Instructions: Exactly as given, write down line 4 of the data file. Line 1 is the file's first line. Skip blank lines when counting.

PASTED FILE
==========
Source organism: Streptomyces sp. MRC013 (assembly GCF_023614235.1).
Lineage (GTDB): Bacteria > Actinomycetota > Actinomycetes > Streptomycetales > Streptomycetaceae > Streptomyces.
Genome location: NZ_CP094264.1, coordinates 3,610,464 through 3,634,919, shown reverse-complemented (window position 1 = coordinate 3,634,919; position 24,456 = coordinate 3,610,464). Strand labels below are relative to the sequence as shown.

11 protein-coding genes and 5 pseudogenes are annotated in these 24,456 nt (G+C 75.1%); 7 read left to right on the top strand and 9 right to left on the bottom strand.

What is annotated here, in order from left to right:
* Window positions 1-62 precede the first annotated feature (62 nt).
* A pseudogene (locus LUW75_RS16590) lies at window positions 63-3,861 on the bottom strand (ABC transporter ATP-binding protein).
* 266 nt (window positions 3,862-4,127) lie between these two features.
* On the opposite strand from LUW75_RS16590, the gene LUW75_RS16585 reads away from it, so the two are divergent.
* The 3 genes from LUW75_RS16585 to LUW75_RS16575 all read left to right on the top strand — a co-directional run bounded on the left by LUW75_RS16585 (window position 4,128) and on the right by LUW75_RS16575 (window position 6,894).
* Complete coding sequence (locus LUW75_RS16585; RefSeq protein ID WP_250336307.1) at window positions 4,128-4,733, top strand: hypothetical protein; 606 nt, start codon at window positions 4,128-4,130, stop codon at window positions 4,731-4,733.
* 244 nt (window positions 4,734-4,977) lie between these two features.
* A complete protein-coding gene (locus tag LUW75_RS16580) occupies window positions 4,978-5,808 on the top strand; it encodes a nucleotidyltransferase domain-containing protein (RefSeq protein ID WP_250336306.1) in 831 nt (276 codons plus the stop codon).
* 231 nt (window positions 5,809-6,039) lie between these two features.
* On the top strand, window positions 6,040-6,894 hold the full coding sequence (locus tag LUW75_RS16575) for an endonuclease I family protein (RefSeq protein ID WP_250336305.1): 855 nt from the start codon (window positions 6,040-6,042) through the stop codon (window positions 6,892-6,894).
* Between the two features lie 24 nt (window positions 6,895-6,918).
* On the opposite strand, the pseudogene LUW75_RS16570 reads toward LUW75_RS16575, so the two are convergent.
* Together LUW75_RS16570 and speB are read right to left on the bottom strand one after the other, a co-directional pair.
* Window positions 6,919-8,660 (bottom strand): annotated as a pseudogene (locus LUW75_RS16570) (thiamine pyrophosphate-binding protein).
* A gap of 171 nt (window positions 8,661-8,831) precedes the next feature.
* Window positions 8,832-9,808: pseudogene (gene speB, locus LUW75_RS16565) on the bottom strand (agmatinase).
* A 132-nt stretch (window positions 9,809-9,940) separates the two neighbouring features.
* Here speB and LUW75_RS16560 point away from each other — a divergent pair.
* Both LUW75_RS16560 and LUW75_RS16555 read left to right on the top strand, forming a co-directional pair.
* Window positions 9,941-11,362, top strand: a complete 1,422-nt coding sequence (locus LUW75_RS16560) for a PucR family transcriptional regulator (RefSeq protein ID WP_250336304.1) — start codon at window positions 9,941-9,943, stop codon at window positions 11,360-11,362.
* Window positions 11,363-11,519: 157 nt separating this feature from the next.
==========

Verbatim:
11 protein-coding genes and 5 pseudogenes are annotated in these 24,456 nt (G+C 75.1%); 7 read left to right on the top strand and 9 right to left on the bottom strand.